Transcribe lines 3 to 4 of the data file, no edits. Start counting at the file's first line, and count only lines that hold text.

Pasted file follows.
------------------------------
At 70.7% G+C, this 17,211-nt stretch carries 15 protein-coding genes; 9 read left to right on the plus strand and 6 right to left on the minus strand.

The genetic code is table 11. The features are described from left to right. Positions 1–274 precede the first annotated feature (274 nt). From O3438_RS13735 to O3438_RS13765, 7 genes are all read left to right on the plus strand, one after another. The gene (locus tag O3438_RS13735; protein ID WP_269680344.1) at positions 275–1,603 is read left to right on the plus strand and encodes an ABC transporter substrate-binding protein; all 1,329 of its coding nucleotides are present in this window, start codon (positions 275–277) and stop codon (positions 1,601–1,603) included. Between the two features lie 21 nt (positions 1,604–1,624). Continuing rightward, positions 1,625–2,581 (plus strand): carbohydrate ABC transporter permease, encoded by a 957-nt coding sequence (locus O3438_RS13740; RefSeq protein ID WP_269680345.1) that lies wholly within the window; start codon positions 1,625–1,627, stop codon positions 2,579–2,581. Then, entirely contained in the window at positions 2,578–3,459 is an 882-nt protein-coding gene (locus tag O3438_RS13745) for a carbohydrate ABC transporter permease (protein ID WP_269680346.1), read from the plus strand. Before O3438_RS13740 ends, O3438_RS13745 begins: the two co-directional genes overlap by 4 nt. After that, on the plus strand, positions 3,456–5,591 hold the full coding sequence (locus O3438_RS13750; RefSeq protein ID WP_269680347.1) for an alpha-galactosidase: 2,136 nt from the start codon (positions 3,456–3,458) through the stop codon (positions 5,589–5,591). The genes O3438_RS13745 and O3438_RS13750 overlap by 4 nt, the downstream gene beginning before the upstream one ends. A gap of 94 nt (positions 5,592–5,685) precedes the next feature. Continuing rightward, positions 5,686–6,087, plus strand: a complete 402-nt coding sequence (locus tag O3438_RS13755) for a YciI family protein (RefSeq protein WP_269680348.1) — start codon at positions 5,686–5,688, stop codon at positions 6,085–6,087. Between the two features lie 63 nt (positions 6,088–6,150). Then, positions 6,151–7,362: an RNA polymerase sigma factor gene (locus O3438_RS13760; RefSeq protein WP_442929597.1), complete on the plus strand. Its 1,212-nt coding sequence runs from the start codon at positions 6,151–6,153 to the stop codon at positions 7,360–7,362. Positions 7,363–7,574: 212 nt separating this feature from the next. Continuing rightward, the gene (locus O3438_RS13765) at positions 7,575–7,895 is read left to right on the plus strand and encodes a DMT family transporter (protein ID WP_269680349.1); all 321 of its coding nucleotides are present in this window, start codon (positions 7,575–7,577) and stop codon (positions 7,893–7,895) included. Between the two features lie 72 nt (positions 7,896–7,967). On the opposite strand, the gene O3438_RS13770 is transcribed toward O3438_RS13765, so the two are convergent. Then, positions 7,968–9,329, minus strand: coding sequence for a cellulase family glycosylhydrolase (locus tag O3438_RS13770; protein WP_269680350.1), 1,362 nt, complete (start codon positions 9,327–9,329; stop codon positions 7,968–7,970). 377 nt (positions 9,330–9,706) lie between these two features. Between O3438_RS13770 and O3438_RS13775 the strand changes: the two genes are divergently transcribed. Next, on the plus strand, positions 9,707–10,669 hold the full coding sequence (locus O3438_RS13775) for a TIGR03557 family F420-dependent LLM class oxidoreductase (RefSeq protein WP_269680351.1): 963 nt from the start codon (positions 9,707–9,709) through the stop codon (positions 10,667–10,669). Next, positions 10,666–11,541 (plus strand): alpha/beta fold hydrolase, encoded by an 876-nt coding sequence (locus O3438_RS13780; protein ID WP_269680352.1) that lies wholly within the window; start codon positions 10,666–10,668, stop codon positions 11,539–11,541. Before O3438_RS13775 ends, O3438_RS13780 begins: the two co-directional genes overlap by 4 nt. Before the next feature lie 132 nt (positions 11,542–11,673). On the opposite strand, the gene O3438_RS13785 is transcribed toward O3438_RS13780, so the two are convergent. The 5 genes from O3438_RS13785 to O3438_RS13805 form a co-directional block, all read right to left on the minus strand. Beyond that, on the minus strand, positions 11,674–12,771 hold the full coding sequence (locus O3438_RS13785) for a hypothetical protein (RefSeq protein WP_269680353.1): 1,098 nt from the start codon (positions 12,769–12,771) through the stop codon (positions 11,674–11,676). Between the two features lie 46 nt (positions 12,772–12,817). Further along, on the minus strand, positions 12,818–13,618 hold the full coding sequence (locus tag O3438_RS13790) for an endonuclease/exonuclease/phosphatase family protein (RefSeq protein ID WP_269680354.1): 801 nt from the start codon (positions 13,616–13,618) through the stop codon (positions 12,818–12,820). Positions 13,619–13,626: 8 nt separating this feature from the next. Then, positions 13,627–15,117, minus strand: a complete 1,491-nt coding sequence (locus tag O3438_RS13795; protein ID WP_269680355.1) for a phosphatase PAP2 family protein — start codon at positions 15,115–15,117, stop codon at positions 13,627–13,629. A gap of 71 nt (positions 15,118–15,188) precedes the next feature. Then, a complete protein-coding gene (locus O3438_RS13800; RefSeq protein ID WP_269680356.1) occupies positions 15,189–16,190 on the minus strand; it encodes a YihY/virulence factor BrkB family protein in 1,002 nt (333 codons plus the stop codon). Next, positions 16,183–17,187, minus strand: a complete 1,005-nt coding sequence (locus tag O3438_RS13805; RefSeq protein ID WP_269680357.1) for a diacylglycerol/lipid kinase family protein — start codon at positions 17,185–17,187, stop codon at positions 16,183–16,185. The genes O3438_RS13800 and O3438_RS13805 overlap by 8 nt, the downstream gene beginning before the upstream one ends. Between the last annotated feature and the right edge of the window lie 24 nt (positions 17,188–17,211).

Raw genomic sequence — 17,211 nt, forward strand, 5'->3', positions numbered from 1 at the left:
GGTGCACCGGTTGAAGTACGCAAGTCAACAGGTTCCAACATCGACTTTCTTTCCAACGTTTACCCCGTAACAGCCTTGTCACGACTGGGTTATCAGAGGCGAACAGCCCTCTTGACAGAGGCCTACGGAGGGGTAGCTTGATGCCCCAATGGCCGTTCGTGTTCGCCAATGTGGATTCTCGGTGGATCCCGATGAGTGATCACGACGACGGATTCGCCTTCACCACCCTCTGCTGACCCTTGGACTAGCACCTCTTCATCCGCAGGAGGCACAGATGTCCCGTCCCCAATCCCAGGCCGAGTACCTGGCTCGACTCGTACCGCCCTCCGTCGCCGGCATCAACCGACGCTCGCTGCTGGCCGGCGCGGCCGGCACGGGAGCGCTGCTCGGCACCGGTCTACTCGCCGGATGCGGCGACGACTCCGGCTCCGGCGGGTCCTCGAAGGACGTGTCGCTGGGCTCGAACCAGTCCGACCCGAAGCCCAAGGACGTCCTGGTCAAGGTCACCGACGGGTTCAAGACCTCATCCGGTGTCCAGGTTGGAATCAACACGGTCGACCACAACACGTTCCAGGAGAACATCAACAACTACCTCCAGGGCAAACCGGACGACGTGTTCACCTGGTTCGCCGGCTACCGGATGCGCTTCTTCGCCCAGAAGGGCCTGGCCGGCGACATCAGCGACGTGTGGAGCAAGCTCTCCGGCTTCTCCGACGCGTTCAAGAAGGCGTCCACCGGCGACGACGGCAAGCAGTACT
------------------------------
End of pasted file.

Raw genomic sequence — 17,211 nt, forward strand, 5'->3', positions numbered from 1 at the left:
GGTGCACCGGTTGAAGTACGCAAGTCAACAGGTTCCAACATCGACTTTCTTTCCAACGTTTACCCCGTAACAGCCTTGTCACGACTGGGTTATCAGAGGCGAACAGCCCTCTTGACAGAGGCCTACGGAGGGGTAGCTTGATGCCCCAATGGCCGTTCGTGTTCGCCAATGTGGATTCTCGGTGGATCCCGATGAGTGATCACGACGACGGATTCGCCTTCACCACCCTCTGCTGACCCTTGGACTAGCACCTCTTCATCCGCAGGAGGCACAGATGTCCCGTCCCCAATCCCAGGCCGAGTACCTGGCTCGACTCGTACCGCCCTCCGTCGCCGGCATCAACCGACGCTCGCTGCTGGCCGGCGCGGCCGGCACGGGAGCGCTGCTCGGCACCGGTCTACTCGCCGGATGCGGCGACGACTCCGGCTCCGGCGGGTCCTCGAAGGACGTGTCGCTGGGCTCGAACCAGTCCGACCCGAAGCCCAAGGACGTCCTGGTCAAGGTCACCGACGGGTTCAAGACCTCATCCGGTGTCCAGGTTGGAATCAACACGGTCGACCACAACACGTTCCAGGAGAACATCAACAACTACCTCCAGGGCAAACCGGACGACGTGTTCACCTGGTTCGCCGGCTACCGGATGCGCTTCTTCGCCCAGAAGGGCCTGGCCGGCGACATCAGCGACGTGTGGAGCAAGCTCTCCGGCTTCTCCGACGCGTTCAAGAAGGCGTCCACCGGCGACGACGGCAAGCAGTACT